Place the cocoa nibs and the heavy cream in a saucepan. Bring to a scald. Remove from the heat immediately and let sit 1 hour. Strain and place in the refrigerator.

Butter eight 5 to 6-ounce ramekins. Dust lightly with almonds. Set aside.

Place the chocolate, butter and milk in the top of a double boiler over boiling water. Whisk until melted and smooth. Remove from the heat and let cool 5 minutes. Add the egg yolks, one at a time, and mix well after each addition. Add the almond extract and stir together.

Preheat an oven to 375 ̊ F. Place the egg whites in a large clean bowl and whip to soft peaks. Add the sugar gradually and beat until they are very stiff peaks. Fold the egg whites into the chocolate mixture. Spoon the mixture into the prepared ramekins. This can be done several hours in advance.

When you are ready to serve, bake the soufflés in the oven until puffed and cracked on top, 14 to 17 minutes. While the soufflés are baking, whip the cream and confectioner’s sugar until soft peaks. Place in a bowl.

To serve, with a spoon, open the center of the soufflé and spoon the cream into the center.

Serves 8


Friday, February 11, 2011

roasted butternut squash and carrot soup with coriander oil recipe

How could this week fly by so quickly? Yesterday, I wrote to my TV producer and said I couldn’t meet today because I was “crazy busy.” He replied, “Crazy busy, that’s good!” Sure it’s good, if there were two of me. The week got away from me and I'm kicking myself. Last Sunday I promised you a recipe for the most delicious soup and I didn't deliver.

Just last weekend, I hosted a charity cooking class for the Napa High School Choir. The money raised went towards sending the choir to perform at Carnegie Hall. My good friend and wine pal, Tim McDonald, has a son who sings in the choir. I'm happy to say our donation raised the most money! New York, get ready!

The evening started with sausage crostini which has been my go-to starter for the last year. If you don’t have the recipe, it’s in my Wine Country Cookbook or on my website. The next course was a Roasted Butternut Squash and Carrot Soup with Coriander Oil and Crème Fraiche. The roasted carrots and butternut squash are so sweet juxtaposed against the spiciness of the cumin, coriander and cardamon. But what pulls the flavors together is the coriander oil that you drizzle onto the top. The oil is simple to make by toasting coriander seeds, crushing them and steeping them in virgin olive oil. There's a little crunch to the seeds that play against the creamy soup. We paired the soup with a Australian Robert Oatley Gewurztraminer that received 90 points from Wine Spectator. What a combo!

So many of you asked for the recipe and I promised it 5 days ago. That gets me all the way back to my “crazy busy” week. I’m happy to share the recipe. Please tell me what you think?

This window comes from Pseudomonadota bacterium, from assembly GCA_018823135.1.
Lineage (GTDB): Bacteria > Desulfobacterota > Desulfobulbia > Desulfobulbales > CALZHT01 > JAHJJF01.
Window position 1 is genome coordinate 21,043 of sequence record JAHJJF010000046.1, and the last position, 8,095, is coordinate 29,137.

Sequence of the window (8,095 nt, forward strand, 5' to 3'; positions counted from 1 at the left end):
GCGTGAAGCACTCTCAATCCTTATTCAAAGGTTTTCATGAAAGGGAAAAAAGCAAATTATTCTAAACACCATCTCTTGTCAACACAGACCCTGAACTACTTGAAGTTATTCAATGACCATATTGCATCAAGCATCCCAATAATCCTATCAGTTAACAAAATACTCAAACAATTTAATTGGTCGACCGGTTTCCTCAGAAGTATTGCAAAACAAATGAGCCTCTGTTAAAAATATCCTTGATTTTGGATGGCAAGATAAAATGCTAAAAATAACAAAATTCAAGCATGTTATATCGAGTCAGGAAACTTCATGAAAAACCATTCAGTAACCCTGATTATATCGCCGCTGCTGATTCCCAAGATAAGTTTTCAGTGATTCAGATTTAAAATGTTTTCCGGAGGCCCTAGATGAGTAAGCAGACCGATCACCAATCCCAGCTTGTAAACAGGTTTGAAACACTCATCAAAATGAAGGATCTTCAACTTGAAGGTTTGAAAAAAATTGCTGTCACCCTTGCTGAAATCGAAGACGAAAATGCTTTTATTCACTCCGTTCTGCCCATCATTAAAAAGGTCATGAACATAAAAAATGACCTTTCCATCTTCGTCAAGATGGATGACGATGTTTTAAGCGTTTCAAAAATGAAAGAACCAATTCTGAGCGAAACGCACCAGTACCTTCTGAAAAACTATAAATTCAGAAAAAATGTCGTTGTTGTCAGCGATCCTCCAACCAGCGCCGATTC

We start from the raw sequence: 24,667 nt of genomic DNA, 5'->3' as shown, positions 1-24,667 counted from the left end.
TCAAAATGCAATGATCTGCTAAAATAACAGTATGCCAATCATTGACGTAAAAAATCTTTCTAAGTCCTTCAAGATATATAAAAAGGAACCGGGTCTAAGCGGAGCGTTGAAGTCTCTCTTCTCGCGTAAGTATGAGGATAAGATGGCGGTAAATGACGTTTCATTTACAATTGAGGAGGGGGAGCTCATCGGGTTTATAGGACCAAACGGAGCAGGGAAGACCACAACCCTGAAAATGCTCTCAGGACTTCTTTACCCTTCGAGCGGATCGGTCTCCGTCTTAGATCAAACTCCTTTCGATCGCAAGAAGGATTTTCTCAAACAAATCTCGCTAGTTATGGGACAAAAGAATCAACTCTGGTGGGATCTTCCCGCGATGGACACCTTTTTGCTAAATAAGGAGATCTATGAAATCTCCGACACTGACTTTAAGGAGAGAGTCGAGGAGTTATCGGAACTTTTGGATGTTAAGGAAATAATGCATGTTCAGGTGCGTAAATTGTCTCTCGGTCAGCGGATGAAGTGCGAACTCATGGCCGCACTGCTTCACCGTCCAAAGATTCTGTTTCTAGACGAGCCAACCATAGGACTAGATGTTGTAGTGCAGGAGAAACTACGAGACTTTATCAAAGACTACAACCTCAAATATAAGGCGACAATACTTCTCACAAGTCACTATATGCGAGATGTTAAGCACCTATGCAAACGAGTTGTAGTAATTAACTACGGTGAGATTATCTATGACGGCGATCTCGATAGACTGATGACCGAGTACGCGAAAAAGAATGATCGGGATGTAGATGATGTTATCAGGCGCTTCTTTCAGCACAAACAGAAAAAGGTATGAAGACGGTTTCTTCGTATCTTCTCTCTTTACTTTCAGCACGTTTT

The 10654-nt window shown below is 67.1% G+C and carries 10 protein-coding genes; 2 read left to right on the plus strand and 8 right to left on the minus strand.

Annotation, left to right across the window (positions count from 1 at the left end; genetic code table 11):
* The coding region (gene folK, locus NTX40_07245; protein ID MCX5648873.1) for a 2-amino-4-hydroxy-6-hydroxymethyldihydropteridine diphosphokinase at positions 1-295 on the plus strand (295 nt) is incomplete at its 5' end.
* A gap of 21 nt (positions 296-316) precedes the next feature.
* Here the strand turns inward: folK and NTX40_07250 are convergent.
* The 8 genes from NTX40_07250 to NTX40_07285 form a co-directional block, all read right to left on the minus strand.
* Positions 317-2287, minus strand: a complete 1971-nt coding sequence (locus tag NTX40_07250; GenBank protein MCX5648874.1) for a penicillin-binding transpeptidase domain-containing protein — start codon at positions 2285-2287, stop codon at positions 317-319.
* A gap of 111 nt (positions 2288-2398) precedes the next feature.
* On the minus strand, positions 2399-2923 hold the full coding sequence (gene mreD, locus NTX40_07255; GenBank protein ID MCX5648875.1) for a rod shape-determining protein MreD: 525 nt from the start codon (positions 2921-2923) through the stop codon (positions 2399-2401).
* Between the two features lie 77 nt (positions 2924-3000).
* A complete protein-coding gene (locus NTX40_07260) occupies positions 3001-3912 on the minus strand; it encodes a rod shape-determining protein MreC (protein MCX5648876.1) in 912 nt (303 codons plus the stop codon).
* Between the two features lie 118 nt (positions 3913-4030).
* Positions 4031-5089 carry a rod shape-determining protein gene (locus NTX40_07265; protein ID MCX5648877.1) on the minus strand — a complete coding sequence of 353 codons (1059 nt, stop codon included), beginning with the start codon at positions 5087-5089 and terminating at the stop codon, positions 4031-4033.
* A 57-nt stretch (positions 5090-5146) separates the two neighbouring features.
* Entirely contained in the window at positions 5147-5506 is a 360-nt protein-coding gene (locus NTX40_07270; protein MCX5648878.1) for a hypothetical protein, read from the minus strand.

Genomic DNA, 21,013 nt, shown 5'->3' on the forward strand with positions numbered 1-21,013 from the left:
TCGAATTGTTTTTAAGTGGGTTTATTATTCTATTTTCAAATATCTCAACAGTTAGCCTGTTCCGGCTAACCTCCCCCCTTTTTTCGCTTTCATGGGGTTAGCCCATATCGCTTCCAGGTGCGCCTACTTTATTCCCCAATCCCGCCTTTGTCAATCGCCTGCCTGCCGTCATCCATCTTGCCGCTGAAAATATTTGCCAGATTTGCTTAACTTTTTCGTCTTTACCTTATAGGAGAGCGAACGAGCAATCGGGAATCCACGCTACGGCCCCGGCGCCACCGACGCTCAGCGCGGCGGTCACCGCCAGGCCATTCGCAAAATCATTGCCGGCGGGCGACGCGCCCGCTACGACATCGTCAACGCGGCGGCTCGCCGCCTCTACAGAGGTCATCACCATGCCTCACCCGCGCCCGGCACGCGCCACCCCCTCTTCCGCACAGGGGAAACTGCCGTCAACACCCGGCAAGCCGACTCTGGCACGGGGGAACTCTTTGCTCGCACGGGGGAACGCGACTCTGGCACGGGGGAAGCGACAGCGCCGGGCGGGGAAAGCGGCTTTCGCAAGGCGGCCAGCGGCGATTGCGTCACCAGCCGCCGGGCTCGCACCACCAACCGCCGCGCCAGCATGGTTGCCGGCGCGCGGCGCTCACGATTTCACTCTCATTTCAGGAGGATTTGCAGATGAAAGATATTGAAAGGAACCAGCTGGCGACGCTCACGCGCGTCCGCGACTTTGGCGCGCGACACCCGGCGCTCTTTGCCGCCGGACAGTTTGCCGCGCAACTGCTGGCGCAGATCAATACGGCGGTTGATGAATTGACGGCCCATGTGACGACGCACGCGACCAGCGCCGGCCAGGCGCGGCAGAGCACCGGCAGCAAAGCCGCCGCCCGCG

The dessert was an over-the-top winner. Stay tuned... You can hold me to this promise!

Roasted Butternut Squash and Carrot Soup with Coriander Oil

1 small butternut squash, about 2 pounds
3 tablespoons extra virgin olive oil
1 large yellow onion, chopped
1 teaspoon ground cumin
1 teaspoon ground coriander
½ teaspoon ground cardamom
2 pounds carrots, peeled and cut into 3-inch pieces
3 cups water
3 cups chicken stock
1 3-inch piece orange peel, no white pith
1/4 cup (2 fl oz/60ml) orange juice
Salt and freshly ground black pepper
1 tablespoon coriander seeds
¼ cup crème fraiche
1 tablespoon freshly chopped parsley

Preheat the oven to 400°F.

Halve the squash from top to bottom and place it, cut side down, on an oiled baking sheet. Place the carrots around the squash. Toss to coat with olive oil. Bake until the squash can be easily skewered, 45 to 60 minutes. Cool for about 20 minutes. With a spoon, remove the seeds and discard. Scrape the pulp and reserve. Discard the skin.

Warm 1 tablespoon of the olive oil in a soup pot over medium heat. Add the onions, cumin, coriander and cardamom, and cook, stirring occasionally, until the onions are soft, about 10 minutes. Add the squash, carrots, water, stock and orange peel and simmer until the squash falls apart and the carrots are tender, about 30 minutes. Let cool for about 20 minutes. Remove the orange peel and discard.

In batches, puree the soup in a blender on high speed, 3 minutes per batch, until very smooth. mesh strainer into a clean soup pot and add the orange juice and season to taste with salt and pepper. If the soup is too thick, correct the consistency with additional water or stock.

Crush the coriander seeds in a mortar and pestle, coffee grinder or a spice grinder until it is coarsely ground. If using a coffee grinder or spice grinder, pulse a few times only. Place the coriander and remaining 2 tablespoons olive oil in a saucepan over medium heat. Warm for 1 minute and remove from the heat. In a small bowl, stir together the crème fraiche, parsley and enough water to make a thick paste. Season with salt.

Ladle the hot soup into soup bowls. Drizzle the coriander oil and crème fraiche onto the top and serve.

Serves 6